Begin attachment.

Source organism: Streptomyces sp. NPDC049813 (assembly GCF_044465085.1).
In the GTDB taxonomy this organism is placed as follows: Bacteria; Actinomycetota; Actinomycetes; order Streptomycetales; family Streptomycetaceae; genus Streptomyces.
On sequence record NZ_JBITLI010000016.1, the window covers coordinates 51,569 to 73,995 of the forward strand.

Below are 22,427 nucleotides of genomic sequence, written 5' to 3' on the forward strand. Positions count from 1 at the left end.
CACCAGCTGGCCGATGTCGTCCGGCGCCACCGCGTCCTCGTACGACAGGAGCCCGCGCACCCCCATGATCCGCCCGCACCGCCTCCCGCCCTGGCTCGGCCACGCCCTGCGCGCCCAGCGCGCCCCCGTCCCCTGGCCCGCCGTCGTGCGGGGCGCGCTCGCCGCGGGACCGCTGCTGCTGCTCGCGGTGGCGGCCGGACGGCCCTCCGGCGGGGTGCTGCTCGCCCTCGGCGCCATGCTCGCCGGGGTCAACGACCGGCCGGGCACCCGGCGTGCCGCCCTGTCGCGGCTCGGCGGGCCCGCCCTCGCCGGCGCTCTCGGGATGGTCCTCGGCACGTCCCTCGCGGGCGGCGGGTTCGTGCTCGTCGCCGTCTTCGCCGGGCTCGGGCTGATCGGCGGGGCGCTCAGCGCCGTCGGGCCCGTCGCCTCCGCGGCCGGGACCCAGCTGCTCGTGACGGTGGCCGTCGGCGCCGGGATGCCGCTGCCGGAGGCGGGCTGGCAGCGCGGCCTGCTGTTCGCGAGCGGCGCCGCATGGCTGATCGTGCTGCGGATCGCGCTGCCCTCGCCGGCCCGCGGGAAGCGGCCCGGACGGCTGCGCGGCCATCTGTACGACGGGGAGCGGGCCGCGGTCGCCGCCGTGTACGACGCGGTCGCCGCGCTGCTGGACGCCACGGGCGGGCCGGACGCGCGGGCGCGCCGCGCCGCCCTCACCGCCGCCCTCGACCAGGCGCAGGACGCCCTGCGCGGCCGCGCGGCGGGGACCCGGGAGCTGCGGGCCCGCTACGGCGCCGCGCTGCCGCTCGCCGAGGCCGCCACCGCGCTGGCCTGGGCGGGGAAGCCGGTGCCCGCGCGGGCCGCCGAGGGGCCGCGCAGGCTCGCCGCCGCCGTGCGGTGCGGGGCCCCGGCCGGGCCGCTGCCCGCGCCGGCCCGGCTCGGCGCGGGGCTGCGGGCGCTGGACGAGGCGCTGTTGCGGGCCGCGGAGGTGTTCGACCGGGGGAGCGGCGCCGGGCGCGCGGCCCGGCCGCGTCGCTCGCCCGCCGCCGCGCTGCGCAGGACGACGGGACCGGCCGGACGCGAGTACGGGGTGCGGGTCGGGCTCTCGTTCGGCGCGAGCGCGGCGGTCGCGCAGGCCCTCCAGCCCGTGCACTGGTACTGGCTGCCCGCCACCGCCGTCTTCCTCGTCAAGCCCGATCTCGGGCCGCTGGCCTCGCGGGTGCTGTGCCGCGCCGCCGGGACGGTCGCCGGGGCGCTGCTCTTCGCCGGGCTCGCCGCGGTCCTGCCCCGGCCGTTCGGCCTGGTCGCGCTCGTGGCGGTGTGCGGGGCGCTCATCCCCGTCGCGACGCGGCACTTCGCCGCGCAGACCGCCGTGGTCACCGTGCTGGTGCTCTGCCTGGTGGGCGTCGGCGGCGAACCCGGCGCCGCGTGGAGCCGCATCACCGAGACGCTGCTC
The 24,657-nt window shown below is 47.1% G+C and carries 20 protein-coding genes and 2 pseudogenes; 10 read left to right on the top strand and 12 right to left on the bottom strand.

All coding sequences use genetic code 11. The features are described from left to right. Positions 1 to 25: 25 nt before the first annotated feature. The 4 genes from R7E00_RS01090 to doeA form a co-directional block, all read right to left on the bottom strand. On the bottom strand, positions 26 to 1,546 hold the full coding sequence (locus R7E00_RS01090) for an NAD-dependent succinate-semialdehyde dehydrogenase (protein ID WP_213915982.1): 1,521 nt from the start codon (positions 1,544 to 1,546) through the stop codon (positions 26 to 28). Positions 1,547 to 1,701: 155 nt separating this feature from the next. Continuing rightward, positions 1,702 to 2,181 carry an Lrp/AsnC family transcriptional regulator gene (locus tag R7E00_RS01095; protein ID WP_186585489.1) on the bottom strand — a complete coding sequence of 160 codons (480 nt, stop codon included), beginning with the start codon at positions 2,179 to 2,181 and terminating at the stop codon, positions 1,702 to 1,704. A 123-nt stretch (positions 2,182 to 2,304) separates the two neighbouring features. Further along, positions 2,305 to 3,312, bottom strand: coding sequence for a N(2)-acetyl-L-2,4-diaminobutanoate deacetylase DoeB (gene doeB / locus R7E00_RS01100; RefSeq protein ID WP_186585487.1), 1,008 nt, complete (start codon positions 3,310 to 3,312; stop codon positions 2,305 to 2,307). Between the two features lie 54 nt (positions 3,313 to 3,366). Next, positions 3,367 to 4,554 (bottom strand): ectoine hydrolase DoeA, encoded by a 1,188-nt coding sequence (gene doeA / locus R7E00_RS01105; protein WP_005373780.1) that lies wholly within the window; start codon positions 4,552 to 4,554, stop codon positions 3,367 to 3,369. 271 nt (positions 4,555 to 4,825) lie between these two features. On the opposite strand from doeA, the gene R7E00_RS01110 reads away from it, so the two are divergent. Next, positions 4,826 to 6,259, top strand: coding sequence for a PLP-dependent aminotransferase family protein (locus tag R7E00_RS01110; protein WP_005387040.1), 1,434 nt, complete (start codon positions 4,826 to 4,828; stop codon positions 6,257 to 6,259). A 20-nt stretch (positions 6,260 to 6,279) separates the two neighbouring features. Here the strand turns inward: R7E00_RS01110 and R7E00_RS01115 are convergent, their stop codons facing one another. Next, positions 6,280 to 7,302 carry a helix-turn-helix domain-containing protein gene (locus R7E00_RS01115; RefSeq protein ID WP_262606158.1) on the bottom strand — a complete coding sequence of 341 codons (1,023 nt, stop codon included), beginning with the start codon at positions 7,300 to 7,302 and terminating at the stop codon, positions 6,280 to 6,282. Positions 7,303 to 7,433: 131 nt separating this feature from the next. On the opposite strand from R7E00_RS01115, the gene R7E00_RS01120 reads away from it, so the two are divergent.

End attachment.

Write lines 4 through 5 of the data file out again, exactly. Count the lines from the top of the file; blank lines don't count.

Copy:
Below are 22,427 nucleotides of genomic sequence, written 5' to 3' on the forward strand. Positions count from 1 at the left end.
CACCAGCTGGCCGATGTCGTCCGGCGCCACCGCGTCCTCGTACGACAGGAGCCCGCGCACCCCCATGATCCGCCCGCACCGCCTCCCGCCCTGGCTCGGCCACGCCCTGCGCGCCCAGCGCGCCCCCGTCCCCTGGCCCGCCGTCGTGCGGGGCGCGCTCGCCGCGGGACCGCTGCTGCTGCTCGCGGTGGCGGCCGGACGGCCCTCCGGCGGGGTGCTGCTCGCCCTCGGCGCCATGCTCGCCGGGGTCAACGACCGGCCGGGCACCCGGCGTGCCGCCCTGTCGCGGCTCGGCGGGCCCGCCCTCGCCGGCGCTCTCGGGATGGTCCTCGGCACGTCCCTCGCGGGCGGCGGGTTCGTGCTCGTCGCCGTCTTCGCCGGGCTCGGGCTGATCGGCGGGGCGCTCAGCGCCGTCGGGCCCGTCGCCTCCGCGGCCGGGACCCAGCTGCTCGTGACGGTGGCCGTCGGCGCCGGGATGCCGCTGCCGGAGGCGGGCTGGCAGCGCGGCCTGCTGTTCGCGAGCGGCGCCGCATGGCTGATCGTGCTGCGGATCGCGCTGCCCTCGCCGGCCCGCGGGAAGCGGCCCGGACGGCTGCGCGGCCATCTGTACGACGGGGAGCGGGCCGCGGTCGCCGCCGTGTACGACGCGGTCGCCGCGCTGCTGGACGCCACGGGCGGGCCGGACGCGCGGGCGCGCCGCGCCGCCCTCACCGCCGCCCTCGACCAGGCGCAGGACGCCCTGCGCGGCCGCGCGGCGGGGACCCGGGAGCTGCGGGCCCGCTACGGCGCCGCGCTGCCGCTCGCCGAGGCCGCCACCGCGCTGGCCTGGGCGGGGAAGCCGGTGCCCGCGCGGGCCGCCGAGGGGCCGCGCAGGCTCGCCGCCGCCGTGCGGTGCGGGGCCCCGGCCGGGCCGCTGCCCGCGCCGGCCCGGCTCGGCGCGGGGCTGCGGGCGCTGGACGAGGCGCTGTTGCGGGCCGCGGAGGTGTTCGACCGGGGGAGCGGCGCCGGGCGCGCGGCCCGGCCGCGTCGCTCGCCCGCCGCCGCGCTGCGCAGGACGACGGGACCGGCCGGACGCGAGTACGGGGTGCGGGTCGGGCTCTCGTTCGGCGCGAGCGCGGCGGTCGCGCAGGCCCTCCAGCCCGTGCACTGGTACTGGCTGCCCGCCACCGCCGTCTTCCTCGTCAAGCCCGATCTCGGGCCGCTGGCCTCGCGGGTGCTGTGCCGCGCCGCCGGGACGGTCGCCGGGGCGCTGCTCTTCGCCGGGCTCGCCGCGGTCCTGCCCCGGCCGTTCGGCCTGGTCGCGCTCGTGGCGGTGTGCGGGGCGCTCATCCCCGTCGCGACGCGGCACTTCGCCGCGCAGACCGCCGTGGTCACCGTGCTGGTGCTCTGCCTGGTGGGCGTCGGCGGCGAACCCGGCGCCGCGTGGAGCCGCATCACCGAGACGCTGCTC